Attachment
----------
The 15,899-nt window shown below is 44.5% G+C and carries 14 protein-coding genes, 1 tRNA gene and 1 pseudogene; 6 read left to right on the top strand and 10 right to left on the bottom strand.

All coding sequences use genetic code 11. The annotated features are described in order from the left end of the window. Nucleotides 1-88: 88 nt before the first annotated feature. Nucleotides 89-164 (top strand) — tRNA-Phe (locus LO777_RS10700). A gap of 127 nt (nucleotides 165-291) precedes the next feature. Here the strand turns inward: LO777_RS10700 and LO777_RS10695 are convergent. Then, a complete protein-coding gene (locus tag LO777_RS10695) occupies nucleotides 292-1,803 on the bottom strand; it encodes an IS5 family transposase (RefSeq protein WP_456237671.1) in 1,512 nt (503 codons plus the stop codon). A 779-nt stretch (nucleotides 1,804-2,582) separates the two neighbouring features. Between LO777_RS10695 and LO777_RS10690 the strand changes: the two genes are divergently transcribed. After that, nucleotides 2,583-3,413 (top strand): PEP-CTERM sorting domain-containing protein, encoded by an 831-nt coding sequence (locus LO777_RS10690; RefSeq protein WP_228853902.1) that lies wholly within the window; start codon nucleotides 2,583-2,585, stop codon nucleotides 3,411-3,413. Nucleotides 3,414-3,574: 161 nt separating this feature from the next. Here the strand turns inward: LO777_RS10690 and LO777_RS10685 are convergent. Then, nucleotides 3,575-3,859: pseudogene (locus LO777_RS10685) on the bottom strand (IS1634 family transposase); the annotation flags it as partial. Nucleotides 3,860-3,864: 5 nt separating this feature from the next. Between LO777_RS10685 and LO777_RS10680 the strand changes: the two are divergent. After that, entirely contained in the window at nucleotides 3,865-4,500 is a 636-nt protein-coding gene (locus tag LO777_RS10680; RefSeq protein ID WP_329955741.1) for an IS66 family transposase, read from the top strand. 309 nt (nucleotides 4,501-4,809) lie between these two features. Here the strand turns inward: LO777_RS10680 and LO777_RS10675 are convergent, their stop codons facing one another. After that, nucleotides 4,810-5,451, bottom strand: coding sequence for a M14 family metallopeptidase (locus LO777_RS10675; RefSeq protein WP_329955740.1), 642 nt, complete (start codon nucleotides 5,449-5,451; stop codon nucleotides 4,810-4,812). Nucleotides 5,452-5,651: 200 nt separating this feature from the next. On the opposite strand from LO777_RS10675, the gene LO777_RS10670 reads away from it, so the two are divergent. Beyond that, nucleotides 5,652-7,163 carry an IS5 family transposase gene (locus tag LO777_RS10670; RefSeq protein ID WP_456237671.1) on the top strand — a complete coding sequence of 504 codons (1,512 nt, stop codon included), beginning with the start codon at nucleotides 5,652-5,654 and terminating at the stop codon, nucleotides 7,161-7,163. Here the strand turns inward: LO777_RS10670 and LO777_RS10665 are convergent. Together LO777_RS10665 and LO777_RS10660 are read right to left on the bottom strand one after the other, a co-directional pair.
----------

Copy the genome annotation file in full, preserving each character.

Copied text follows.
The 15,899-nt window shown below is 44.5% G+C and carries 14 protein-coding genes, 1 tRNA gene and 1 pseudogene; 6 read left to right on the top strand and 10 right to left on the bottom strand.

All coding sequences use genetic code 11. The annotated features are described in order from the left end of the window. Nucleotides 1-88: 88 nt before the first annotated feature. Nucleotides 89-164 (top strand) — tRNA-Phe (locus LO777_RS10700). A gap of 127 nt (nucleotides 165-291) precedes the next feature. Here the strand turns inward: LO777_RS10700 and LO777_RS10695 are convergent. Then, a complete protein-coding gene (locus tag LO777_RS10695) occupies nucleotides 292-1,803 on the bottom strand; it encodes an IS5 family transposase (RefSeq protein WP_456237671.1) in 1,512 nt (503 codons plus the stop codon). A 779-nt stretch (nucleotides 1,804-2,582) separates the two neighbouring features. Between LO777_RS10695 and LO777_RS10690 the strand changes: the two genes are divergently transcribed. After that, nucleotides 2,583-3,413 (top strand): PEP-CTERM sorting domain-containing protein, encoded by an 831-nt coding sequence (locus LO777_RS10690; RefSeq protein WP_228853902.1) that lies wholly within the window; start codon nucleotides 2,583-2,585, stop codon nucleotides 3,411-3,413. Nucleotides 3,414-3,574: 161 nt separating this feature from the next. Here the strand turns inward: LO777_RS10690 and LO777_RS10685 are convergent. Then, nucleotides 3,575-3,859: pseudogene (locus LO777_RS10685) on the bottom strand (IS1634 family transposase); the annotation flags it as partial. Nucleotides 3,860-3,864: 5 nt separating this feature from the next. Between LO777_RS10685 and LO777_RS10680 the strand changes: the two are divergent. After that, entirely contained in the window at nucleotides 3,865-4,500 is a 636-nt protein-coding gene (locus tag LO777_RS10680; RefSeq protein ID WP_329955741.1) for an IS66 family transposase, read from the top strand. 309 nt (nucleotides 4,501-4,809) lie between these two features. Here the strand turns inward: LO777_RS10680 and LO777_RS10675 are convergent, their stop codons facing one another. After that, nucleotides 4,810-5,451, bottom strand: coding sequence for a M14 family metallopeptidase (locus LO777_RS10675; RefSeq protein WP_329955740.1), 642 nt, complete (start codon nucleotides 5,449-5,451; stop codon nucleotides 4,810-4,812). Nucleotides 5,452-5,651: 200 nt separating this feature from the next. On the opposite strand from LO777_RS10675, the gene LO777_RS10670 reads away from it, so the two are divergent. Beyond that, nucleotides 5,652-7,163 carry an IS5 family transposase gene (locus tag LO777_RS10670; RefSeq protein ID WP_456237671.1) on the top strand — a complete coding sequence of 504 codons (1,512 nt, stop codon included), beginning with the start codon at nucleotides 5,652-5,654 and terminating at the stop codon, nucleotides 7,161-7,163. Here the strand turns inward: LO777_RS10670 and LO777_RS10665 are convergent. Together LO777_RS10665 and LO777_RS10660 are read right to left on the bottom strand one after the other, a co-directional pair.